The use of soft law options, such as guidance notes or similar instruments, are only of real value when the underlying legislative provisions are sound. This is not the case here since the problems identified can generally be attributed to the absence of clear rules in the VAT Directive. Seeking resolution through an approach which stops short of full legislative reform, perhaps through the use of soft law structures such as guidelines, has some initial attraction but is finally considered as unsuited to a fundamental tax problem. Where taxation is concerned, soft law will always be a second-best to a legislative formulation and is generally only useful to compliment or explain what is already provided for in legislation. Here, the fundamental problem is a lacuna in the VAT Directive and this is not amenable to a soft law solution.
The problems identified reveal the need for modernisation in several articles in the VAT Directive. The objectives identified can only be met by amending them and introducing other appropriate consequential amendments in the Directive.
5. Assessments of impacts
Impacts vary according to the roles of different players and the nature of the problems which they now contend with.
For tax administrations, the main objective of the exercise is to close down the loopholes in the tax system which allow or facilitate schemes aimed at the avoidance of taxation. This will be manifested through a reduction in tax avoidance or unintended non-taxation. Secondary benefits, with positive effects on businesses, would be the elimination of double taxation and the negative economic consequences this entails as well as a reduction in uncertainty about tax compliance obligations. Those Member States who have indicated that they suffer revenue losses because of mismatches in taxation under the current rules will see an end to these losses. As indicated in the main text, reluctance on their part to supply specific data on tax losses makes it difficult to quantify the likely benefit.
Actual compliance costs savings are hard to quantify but this does not mean that they are insignificant. Although the impact on recurring standard VAT compliance costs are not expected to be a major factor, the effect on once-off or intermittent costs associated with inconsistency and complexity in tax rules is expected to yield savings.
Litigated solutions, which are a feature of the ongoing problems, are expensive and often unsatisfactory for stakeholders. Reducing the need to have recourse to the courts would represent a significant economic saving, albeit one which is difficult to quantify.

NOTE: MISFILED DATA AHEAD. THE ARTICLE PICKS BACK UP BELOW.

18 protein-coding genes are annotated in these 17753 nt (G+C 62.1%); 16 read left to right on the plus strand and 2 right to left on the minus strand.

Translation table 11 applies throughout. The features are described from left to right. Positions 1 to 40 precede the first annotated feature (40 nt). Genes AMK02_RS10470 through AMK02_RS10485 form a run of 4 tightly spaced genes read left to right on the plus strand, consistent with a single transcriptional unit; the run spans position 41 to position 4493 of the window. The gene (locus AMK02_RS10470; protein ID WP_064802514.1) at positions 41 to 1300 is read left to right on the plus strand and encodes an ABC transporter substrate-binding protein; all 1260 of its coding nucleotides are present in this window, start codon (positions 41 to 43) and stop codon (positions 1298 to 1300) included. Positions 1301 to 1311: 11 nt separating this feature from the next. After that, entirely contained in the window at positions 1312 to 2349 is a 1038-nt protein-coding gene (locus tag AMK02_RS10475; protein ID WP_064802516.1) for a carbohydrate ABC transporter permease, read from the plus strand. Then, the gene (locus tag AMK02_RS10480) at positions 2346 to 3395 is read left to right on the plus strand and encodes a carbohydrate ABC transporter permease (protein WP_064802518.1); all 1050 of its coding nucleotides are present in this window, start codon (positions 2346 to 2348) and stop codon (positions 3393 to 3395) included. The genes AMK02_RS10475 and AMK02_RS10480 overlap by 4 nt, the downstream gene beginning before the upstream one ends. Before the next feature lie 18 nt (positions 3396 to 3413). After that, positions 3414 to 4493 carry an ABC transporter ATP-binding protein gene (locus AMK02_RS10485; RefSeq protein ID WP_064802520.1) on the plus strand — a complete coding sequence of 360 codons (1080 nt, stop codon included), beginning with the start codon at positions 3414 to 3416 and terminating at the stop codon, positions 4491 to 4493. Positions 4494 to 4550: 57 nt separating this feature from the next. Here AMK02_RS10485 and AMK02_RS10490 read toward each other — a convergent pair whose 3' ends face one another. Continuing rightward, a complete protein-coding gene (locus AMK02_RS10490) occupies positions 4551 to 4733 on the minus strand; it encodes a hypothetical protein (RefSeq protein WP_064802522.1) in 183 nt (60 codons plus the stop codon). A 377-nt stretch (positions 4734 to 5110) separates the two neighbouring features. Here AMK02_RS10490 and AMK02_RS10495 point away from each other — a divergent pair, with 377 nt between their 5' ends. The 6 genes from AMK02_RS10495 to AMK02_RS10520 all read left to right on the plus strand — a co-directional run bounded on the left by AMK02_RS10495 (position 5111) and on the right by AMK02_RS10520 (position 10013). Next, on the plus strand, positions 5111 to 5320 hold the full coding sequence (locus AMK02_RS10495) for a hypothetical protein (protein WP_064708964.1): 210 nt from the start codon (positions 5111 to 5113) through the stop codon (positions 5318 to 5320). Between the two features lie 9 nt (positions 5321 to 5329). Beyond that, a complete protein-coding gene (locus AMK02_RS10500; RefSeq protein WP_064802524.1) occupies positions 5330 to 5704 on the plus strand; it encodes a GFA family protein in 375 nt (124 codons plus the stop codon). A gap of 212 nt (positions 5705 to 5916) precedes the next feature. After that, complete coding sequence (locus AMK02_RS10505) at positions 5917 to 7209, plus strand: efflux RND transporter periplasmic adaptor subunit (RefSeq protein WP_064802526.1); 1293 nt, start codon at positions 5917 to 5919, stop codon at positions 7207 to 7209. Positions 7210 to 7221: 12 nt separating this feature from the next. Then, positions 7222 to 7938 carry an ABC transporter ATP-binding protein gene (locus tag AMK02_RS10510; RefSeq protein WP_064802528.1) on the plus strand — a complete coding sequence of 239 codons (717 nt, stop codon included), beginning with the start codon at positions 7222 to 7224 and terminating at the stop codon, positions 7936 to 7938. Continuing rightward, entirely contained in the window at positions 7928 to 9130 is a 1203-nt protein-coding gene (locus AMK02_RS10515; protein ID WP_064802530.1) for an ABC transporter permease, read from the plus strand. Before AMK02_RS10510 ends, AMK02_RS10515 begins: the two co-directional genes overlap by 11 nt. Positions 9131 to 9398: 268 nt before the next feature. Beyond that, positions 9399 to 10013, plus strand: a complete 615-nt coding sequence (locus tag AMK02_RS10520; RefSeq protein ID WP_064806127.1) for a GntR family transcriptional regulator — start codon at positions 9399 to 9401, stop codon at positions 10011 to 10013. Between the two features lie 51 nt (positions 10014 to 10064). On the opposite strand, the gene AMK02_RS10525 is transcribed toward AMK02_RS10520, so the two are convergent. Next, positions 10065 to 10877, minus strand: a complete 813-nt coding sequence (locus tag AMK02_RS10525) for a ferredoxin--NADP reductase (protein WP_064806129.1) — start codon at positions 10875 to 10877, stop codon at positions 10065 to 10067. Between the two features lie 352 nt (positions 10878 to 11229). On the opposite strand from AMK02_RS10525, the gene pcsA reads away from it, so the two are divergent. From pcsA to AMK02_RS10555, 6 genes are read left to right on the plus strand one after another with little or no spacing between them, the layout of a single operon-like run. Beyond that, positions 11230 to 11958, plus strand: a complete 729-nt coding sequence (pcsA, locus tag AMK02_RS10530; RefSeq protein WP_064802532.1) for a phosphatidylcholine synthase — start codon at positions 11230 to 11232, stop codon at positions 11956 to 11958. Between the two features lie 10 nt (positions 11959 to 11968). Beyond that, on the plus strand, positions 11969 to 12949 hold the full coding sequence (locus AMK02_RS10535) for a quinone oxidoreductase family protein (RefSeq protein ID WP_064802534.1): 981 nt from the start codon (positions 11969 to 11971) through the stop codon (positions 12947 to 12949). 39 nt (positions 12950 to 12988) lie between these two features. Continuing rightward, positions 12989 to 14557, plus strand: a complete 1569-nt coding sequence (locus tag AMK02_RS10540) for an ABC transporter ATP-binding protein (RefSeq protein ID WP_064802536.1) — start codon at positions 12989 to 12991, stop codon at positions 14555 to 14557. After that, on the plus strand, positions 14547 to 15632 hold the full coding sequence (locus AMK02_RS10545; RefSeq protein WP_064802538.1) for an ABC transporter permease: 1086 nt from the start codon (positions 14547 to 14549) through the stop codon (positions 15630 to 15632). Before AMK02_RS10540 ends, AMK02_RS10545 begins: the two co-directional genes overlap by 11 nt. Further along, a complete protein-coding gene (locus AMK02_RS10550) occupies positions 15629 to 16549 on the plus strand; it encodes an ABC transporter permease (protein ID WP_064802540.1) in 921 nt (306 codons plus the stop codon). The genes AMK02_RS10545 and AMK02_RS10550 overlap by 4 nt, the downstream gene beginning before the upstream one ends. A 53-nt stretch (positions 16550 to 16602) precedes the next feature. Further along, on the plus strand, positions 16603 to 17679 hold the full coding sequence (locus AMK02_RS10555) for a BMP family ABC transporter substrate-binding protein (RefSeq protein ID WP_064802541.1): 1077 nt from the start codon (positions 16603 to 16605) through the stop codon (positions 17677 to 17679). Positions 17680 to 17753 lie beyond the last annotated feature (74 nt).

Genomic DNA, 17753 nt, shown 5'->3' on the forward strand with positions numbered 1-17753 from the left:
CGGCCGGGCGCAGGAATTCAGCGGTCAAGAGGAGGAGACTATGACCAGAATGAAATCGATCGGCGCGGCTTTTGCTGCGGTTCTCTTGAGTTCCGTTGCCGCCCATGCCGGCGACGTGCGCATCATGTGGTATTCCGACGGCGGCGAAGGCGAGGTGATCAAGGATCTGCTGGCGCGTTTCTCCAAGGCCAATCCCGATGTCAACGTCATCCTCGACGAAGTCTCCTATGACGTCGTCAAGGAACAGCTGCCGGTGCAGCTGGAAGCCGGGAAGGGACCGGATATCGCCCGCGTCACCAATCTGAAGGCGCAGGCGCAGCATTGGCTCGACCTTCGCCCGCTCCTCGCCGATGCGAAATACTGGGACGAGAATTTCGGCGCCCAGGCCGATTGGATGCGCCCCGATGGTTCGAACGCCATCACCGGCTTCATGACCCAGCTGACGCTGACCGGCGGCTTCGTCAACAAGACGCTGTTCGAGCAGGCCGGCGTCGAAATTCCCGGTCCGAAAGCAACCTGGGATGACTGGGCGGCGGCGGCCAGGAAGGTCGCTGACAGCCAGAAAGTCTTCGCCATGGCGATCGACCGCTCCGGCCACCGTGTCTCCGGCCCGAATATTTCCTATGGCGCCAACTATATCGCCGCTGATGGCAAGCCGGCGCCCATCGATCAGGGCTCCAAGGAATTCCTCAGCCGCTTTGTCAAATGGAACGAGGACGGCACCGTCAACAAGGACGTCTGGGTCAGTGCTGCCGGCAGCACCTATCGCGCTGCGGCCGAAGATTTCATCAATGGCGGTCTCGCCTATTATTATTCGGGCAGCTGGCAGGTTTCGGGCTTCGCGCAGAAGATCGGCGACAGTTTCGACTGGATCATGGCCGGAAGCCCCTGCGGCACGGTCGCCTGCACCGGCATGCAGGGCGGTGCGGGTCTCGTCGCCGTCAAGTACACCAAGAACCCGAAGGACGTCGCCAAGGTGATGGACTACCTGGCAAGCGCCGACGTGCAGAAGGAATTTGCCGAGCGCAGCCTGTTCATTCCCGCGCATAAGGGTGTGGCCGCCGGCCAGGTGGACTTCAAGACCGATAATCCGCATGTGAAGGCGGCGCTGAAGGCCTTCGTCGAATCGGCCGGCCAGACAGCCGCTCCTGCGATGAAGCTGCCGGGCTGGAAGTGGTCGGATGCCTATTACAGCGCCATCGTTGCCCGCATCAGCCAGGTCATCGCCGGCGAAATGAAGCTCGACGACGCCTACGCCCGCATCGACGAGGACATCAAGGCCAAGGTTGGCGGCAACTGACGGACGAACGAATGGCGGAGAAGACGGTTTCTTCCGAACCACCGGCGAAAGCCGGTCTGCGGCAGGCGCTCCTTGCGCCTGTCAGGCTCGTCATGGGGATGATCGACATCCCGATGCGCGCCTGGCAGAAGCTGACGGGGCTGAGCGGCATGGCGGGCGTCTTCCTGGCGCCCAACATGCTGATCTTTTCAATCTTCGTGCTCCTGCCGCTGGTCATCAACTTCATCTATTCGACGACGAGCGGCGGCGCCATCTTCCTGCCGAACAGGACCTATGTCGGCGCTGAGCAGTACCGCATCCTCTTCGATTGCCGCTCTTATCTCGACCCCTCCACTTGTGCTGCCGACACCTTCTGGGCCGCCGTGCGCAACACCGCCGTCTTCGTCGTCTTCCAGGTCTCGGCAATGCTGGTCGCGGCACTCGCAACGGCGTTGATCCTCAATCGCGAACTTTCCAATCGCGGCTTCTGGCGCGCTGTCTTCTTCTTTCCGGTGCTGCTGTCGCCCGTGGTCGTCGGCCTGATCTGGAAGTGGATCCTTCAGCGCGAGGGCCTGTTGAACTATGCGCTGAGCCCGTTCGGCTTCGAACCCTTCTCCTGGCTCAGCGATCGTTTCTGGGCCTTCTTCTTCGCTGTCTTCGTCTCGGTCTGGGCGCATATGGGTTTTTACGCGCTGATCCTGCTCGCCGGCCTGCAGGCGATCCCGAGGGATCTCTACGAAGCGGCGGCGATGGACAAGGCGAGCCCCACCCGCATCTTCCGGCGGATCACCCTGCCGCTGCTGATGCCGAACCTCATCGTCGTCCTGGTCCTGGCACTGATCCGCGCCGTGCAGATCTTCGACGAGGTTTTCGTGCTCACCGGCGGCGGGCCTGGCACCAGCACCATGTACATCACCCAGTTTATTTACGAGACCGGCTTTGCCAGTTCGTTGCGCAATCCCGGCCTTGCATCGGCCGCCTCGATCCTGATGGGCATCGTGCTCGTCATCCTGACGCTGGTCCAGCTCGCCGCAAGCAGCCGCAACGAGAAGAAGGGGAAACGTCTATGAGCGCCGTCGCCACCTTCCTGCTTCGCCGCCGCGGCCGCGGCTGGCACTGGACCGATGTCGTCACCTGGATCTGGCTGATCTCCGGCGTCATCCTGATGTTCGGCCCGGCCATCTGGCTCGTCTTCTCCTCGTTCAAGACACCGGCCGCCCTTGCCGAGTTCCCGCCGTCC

For businesses more generally, achieving order and consistency in these tax rules across the Internal Market will remove barriers to commercial innovation. It is difficult to measure the impact here but the economic benefits can be measured in more qualitative terms. Clear and consistent tax rules should provide, for the telecommunications industries in particular but also for retail distribution operators, an environment which enables them better to reap the economic benefits of the Internal Market.
The expected economic impact on main market players and on the market structure is set out in qualitative form, given the lack of quantification of the tax avoidance problem. The underlying analysis is however based on standard economic reasoning and on knowledge of the sector built up during the investigatory work.
The expected impact of a legislative proposal will to some extent be asymmetric. Business location will be more closely linked to economic and competitive factors rather than tax arbitraging. A reduction in the degree of fragmentation in the Internal Market is to be expected, bring with it benefits of greater market efficiency, choice for consumers and better economies of scale. Some small and marginal operators, whose business model is entirely predicated on tax arbitraging, may need to adapt if they are to survive in this environment.
No marked social impacts are really expected. Those businesses which might be adversely affected are small, few in number and are not significant employers. Suppliers of pre-paid telecom vouchers whose primary focus is tax arbitraging are often virtual operations with a negligible physical presence. Conversely however, the improved market environment should yield price reductions, notably for international telecommunications benefiting consumers who use pre-paid services.
6. Comparison of options
This leads to the conclusion that a modernisation of the provisions of the VAT Directive is the only way to deliver a robust long term solution. This should include definitions of the different kinds of vouchers, clarification of the tax treatment of distribution chains, rules on computation of the taxable amount and the time of taxation as well as the consequences for the right of deduction.
The VAT problems associated with vouchers can at times appear to be extremely technical. For this reason, the preparatory work involved considerable consultation with Member States and with the businesses involved. In the latter instance, this went much wider that the formalities of the public consultation and in practice extended over the whole timescale of this project. Particular care was taken to cover the implications of innovative practices and to ensure at least some degree of future-proofing for the proposal. As a result, the approach recommended is based on a broad consensus among stakeholders as to what is needed. It is however probable that one consequence of any proposal will be to recognise that some services, notably those offered by telecom operators which had their origins in vouchers, have evolved into something which compete with more traditional payment service providers and neutrality now requires a level playing field for tax purposes.
7. Monitoring and evaluation
It is established practice for the Commission to monitor the implementation by Member States of legislation such as is envisaged here. No further measures are foreseen.
 Council Directive 2006/112/EC of 28 November 2006 on the common system of value added tax (OJ L 347, 11.12.2006, p.1)
 "Study of the VAT treatment and quantification of vouchers at an EU level for the provision of economic analysis in the area of taxation" Final Report from Deloitte of 14 July 2010 (as revised). This study is annexed to the Impact Assessment.